2015 saw the reuse of 30 cubic hectometres of reclaimed water in Catalonia, according to Catalan Water Agency (ACA) figures. This increase of 17% (5 hm3) on the previous year was achieved by subjecting the product water from public WWTPs in Catalonia to tertiary reclamation treatment in order to comply with the reuse standards set out in Royal Decree 1620/2007.

Use of reclaimed water

The reclaimed water was used for the irrigation of crops, urban areas and golf courses, street cleansing, aquifer recharge, maintenance and industrial uses, amongst others. This reuse prevented the extraction of 30 hm3 from natural sources, with consequent benefits for the environment.


Of the 30 hm3 of reclaimed water used, 18.6 hm3 (63%) was used for environmental purposes, 5.1 hm3 (17%) for recreational applications, almost 2 hm3 (7%) for agricultural purposes, 3.5 hm3 (12%) for industrial uses, and 0.3 hm3 (1%) for municipal purposes.

The quantities reused for agricultural, recreational and municipal purposes remained stable with respect to previous years, while the volume of water reused for environmental purposes increased slightly.

Increased use of reclaimed water in agriculture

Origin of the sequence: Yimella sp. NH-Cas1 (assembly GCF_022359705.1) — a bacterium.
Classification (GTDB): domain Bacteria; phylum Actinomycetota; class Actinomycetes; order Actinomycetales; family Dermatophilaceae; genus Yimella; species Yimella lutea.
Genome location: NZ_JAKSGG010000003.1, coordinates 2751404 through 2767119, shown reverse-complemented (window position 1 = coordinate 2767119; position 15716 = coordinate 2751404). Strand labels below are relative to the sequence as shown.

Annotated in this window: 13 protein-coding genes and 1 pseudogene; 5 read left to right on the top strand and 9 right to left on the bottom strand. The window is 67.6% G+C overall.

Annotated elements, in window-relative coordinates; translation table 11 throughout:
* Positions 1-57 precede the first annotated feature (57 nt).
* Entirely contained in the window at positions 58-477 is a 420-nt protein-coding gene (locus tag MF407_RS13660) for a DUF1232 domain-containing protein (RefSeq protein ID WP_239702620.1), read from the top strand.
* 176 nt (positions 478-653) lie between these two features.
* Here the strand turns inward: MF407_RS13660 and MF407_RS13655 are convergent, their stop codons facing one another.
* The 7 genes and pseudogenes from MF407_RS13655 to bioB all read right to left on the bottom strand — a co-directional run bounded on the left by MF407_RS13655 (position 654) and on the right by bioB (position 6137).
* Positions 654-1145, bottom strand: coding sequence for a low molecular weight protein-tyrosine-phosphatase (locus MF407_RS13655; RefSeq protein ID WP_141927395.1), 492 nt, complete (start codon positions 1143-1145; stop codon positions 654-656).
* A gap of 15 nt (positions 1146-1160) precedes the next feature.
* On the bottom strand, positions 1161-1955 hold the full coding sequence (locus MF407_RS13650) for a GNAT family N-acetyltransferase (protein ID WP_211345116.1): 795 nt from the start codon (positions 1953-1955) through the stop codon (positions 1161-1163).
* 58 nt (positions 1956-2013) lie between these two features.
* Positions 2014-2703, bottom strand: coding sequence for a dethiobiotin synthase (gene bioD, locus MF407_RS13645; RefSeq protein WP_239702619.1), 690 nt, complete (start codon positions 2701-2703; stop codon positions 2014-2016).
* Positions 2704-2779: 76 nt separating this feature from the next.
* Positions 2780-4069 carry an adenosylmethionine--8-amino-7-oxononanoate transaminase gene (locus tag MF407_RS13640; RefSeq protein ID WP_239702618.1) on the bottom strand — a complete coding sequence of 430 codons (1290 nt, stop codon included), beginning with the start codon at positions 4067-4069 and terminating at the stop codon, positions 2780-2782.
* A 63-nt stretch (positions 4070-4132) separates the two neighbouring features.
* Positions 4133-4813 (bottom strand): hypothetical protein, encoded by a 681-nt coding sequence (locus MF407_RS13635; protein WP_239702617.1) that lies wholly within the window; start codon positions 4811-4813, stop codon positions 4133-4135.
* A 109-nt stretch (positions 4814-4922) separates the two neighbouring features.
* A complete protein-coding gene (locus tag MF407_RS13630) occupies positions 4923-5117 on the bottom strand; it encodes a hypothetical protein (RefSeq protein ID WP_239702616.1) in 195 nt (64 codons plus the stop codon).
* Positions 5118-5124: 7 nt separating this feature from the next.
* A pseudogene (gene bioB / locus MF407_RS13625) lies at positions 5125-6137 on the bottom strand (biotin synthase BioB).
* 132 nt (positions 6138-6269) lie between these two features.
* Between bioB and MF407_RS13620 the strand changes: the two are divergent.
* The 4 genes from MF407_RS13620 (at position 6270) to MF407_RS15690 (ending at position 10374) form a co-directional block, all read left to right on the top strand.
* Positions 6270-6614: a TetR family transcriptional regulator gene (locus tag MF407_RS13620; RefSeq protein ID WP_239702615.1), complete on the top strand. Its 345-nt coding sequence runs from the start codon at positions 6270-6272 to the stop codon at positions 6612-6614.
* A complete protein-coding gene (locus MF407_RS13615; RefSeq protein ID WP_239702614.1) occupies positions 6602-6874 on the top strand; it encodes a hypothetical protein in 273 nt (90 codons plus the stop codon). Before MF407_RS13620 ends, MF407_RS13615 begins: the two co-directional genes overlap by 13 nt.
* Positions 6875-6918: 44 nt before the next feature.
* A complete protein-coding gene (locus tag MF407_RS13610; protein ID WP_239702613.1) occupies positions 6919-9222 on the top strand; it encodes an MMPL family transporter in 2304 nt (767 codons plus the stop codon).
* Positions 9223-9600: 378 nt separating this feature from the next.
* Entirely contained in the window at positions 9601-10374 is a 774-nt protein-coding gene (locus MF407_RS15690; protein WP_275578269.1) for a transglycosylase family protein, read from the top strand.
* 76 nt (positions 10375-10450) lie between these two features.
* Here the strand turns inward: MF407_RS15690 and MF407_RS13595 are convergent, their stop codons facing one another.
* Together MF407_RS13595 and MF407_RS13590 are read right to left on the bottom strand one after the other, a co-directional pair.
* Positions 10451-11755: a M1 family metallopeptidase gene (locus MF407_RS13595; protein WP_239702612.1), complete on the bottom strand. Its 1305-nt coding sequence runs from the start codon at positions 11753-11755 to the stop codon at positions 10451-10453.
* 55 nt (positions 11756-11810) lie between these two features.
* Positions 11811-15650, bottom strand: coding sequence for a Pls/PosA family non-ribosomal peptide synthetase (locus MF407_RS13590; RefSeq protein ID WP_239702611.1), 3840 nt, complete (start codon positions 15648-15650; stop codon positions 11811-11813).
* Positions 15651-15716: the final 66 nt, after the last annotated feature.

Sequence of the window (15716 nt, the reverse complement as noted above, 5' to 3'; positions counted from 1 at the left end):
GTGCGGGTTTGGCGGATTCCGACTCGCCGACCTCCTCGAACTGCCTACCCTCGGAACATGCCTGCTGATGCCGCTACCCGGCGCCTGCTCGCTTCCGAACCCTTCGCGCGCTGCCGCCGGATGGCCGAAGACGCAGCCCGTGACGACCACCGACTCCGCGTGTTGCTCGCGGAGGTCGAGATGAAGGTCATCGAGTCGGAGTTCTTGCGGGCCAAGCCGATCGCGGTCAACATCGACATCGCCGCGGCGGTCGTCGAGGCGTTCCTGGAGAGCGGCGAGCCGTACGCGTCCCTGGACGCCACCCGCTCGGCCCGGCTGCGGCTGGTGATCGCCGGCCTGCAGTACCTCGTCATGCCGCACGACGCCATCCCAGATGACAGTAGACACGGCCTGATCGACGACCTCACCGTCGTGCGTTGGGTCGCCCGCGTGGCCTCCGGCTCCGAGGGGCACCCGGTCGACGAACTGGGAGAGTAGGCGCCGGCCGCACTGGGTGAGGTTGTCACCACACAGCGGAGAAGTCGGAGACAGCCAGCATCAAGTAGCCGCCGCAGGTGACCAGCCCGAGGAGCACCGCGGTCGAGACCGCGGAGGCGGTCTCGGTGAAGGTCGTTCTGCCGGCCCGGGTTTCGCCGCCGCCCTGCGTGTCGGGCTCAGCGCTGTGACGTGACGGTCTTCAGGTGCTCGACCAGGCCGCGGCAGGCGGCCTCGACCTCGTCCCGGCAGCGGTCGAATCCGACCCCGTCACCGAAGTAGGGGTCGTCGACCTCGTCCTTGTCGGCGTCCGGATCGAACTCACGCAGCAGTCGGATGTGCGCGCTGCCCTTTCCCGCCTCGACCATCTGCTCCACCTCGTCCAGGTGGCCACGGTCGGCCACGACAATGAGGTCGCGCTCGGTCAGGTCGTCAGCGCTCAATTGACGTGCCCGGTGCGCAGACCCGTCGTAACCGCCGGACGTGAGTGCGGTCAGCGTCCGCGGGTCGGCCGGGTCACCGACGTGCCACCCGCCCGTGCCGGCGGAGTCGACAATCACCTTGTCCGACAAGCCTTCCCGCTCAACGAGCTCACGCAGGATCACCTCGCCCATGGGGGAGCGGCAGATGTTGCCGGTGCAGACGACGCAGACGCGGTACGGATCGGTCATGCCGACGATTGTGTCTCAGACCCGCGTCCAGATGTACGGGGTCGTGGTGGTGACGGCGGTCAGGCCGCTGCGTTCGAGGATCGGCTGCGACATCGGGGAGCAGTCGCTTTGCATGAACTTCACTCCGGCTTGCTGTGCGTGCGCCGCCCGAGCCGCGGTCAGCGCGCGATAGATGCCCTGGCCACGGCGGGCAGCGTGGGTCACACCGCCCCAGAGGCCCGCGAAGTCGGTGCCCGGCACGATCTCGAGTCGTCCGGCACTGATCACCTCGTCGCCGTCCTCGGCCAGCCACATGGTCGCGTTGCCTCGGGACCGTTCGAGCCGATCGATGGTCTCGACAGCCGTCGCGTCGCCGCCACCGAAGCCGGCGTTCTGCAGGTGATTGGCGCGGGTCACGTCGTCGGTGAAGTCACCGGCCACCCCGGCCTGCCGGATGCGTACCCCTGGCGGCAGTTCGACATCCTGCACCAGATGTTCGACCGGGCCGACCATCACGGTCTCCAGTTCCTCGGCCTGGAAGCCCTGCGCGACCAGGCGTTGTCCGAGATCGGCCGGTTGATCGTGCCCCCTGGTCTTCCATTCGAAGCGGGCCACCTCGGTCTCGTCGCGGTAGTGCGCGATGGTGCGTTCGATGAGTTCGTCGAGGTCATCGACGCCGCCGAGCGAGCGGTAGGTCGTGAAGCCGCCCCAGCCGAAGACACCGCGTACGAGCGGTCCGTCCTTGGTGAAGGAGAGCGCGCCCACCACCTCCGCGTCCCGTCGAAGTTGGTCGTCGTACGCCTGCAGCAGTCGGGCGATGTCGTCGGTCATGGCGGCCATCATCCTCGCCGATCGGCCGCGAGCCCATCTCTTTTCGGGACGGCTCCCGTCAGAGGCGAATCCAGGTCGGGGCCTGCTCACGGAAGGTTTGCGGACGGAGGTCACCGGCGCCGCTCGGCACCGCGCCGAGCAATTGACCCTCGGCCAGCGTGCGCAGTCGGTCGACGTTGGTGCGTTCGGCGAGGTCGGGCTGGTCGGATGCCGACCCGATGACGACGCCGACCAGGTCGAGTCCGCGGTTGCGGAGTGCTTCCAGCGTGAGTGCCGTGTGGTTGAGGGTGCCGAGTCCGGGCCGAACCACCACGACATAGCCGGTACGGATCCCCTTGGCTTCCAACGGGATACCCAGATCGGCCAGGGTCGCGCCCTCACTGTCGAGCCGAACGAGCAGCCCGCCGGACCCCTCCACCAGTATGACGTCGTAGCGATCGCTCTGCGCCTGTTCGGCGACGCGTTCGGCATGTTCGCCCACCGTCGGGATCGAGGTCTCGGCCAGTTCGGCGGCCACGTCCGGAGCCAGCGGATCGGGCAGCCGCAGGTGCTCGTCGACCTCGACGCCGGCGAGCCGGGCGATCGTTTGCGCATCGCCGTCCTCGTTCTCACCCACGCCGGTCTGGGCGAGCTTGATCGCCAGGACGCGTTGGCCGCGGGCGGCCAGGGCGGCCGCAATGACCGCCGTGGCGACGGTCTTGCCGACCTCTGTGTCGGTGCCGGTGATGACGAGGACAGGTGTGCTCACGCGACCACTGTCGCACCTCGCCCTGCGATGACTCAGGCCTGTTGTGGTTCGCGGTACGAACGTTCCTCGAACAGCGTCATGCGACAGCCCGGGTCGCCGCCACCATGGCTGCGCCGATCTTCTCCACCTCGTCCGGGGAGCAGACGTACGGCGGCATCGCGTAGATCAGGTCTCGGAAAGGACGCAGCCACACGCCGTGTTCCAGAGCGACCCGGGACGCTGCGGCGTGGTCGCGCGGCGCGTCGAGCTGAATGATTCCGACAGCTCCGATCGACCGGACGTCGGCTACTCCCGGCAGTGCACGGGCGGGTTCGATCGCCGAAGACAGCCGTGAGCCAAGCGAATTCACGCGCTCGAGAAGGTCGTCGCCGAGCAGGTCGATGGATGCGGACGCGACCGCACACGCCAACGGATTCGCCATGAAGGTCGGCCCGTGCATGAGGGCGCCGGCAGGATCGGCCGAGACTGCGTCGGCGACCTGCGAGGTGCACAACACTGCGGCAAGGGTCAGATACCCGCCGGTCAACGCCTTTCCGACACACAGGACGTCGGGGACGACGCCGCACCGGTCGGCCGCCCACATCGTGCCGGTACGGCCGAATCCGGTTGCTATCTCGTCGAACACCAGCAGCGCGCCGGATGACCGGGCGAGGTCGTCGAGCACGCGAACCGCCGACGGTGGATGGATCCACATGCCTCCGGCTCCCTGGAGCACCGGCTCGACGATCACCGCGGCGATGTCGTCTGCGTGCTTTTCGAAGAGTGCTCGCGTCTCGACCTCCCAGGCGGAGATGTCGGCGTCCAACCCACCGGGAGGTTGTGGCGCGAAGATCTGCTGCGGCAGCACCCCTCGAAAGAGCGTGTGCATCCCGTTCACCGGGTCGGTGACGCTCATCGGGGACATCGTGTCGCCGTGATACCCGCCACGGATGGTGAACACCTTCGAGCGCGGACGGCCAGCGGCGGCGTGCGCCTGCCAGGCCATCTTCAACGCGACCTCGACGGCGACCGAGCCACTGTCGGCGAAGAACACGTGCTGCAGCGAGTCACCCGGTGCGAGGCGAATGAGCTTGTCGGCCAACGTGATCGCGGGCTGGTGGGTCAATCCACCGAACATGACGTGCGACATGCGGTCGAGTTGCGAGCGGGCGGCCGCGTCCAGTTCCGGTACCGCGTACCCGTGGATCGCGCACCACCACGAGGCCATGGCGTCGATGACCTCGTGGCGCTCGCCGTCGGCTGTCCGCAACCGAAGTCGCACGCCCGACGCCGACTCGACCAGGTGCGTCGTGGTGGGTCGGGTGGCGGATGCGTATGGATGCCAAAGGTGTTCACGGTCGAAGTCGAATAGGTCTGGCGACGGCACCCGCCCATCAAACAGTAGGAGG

The highest increase in the use of reclaimed water in 2015 was for agricultural purposes. The production of reclaimed water from tertiary treatment at the Vila-seca / Salou WWTP (Tarragona) increased from 1. 37 hm3 in 2013 and 2.4 hm3 in 2014 to 3.5 hm3 in 2015.


The product water from the Tarragona and Vila-seca / Salou WWTPs undergoes reclamation treatment followed by double osmosis to bring its quality to the standards required by companies based on the Tarragona petrochemical industrial park.

As can be seen from the graph, the highest volume of reclaimed water was achieved in 2007 and 2008, coinciding with the serious drought that affected the entire country. In subsequent years, which were generally wetter, greater production of reclaimed water was unnecessary and the increase in reclaimed water production has been used for industrial purpsoses, thereby freeing up resources for domestic supply.